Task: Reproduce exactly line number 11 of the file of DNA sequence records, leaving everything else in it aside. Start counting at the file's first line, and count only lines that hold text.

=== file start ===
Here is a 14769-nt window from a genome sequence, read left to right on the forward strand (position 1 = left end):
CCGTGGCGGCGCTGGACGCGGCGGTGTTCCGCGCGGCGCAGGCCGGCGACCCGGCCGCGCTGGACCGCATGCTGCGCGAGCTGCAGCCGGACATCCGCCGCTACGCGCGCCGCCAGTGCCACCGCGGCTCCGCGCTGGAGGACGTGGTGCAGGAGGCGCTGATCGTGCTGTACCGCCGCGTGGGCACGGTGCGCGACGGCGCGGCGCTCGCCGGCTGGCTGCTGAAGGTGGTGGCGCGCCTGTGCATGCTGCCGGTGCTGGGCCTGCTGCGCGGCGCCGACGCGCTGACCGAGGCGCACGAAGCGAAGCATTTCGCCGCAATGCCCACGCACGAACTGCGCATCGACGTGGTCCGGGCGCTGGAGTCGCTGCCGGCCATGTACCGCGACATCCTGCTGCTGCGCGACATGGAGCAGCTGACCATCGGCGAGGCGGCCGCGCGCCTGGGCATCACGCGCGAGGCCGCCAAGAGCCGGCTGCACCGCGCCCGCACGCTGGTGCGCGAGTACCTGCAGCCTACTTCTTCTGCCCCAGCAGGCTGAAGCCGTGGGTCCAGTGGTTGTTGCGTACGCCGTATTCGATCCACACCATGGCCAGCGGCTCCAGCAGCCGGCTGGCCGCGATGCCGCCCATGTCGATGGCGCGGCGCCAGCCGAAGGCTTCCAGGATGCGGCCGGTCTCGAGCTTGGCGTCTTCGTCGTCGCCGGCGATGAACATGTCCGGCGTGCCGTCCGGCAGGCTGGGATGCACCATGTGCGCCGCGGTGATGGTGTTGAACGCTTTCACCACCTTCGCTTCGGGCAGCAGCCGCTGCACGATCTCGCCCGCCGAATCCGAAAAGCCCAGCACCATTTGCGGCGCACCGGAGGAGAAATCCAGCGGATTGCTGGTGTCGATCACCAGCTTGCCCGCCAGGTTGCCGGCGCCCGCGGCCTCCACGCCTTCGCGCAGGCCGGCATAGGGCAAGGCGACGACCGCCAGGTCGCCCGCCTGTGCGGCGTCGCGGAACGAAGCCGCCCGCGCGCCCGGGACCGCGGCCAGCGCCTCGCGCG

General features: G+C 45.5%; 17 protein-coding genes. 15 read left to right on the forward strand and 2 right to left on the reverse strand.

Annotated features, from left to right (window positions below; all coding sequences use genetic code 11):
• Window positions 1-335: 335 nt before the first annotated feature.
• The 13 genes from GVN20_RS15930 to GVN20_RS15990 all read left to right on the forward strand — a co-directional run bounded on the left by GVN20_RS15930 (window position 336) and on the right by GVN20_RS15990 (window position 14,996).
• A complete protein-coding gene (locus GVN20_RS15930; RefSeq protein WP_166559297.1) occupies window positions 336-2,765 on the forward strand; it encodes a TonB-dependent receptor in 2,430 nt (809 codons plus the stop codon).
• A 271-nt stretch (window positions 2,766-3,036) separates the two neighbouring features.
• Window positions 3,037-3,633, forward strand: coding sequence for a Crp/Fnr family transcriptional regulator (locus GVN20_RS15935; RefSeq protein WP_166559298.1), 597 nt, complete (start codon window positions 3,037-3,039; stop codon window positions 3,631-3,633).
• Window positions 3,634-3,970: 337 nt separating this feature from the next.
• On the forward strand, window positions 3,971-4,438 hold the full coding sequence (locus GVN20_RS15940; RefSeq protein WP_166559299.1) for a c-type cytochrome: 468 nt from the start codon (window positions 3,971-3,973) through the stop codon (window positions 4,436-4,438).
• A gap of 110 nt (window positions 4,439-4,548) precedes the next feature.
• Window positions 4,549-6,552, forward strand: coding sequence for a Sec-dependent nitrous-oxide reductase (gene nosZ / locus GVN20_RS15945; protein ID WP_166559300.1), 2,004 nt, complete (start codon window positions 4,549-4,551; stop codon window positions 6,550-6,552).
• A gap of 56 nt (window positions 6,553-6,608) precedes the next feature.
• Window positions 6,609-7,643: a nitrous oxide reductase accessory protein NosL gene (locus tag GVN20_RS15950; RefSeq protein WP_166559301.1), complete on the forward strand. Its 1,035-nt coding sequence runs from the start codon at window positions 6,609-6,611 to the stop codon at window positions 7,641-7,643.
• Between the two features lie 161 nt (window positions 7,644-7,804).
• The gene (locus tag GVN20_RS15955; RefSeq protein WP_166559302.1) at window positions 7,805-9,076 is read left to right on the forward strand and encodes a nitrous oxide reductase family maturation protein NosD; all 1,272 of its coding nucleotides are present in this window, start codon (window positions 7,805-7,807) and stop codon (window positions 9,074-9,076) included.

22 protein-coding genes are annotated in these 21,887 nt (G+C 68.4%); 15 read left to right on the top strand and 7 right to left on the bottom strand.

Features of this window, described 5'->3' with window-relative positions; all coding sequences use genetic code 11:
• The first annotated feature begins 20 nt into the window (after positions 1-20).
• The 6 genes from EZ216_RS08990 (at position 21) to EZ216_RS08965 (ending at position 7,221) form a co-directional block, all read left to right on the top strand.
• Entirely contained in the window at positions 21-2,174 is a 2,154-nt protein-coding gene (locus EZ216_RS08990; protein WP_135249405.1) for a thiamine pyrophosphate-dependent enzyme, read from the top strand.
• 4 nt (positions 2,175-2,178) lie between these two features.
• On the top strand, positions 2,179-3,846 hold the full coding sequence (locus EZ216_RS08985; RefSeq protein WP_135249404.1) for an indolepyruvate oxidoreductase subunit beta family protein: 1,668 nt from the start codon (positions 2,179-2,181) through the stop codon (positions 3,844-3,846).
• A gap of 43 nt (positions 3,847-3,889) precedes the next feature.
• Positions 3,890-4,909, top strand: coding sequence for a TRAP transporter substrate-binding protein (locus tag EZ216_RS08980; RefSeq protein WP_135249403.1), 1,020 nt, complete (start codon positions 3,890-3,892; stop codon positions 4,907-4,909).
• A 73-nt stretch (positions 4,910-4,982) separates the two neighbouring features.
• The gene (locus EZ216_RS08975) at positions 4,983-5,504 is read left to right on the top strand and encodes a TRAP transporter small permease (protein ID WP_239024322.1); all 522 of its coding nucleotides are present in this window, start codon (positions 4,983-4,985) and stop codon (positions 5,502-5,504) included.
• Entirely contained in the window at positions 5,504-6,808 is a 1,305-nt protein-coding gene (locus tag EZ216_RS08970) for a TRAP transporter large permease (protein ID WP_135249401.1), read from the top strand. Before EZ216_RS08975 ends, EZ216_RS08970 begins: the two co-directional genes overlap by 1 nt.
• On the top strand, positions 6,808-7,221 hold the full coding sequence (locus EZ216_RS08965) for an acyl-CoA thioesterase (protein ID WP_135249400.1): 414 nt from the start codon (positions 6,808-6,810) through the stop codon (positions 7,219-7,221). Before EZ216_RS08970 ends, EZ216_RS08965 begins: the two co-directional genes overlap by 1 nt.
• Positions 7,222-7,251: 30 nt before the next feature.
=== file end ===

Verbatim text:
• On the forward strand, window positions 3,971-4,438 hold the full coding sequence (locus GVN20_RS15940; RefSeq protein WP_166559299.1) for a c-type cytochrome: 468 nt from the start codon (window positions 3,971-3,973) through the stop codon (window positions 4,436-4,438).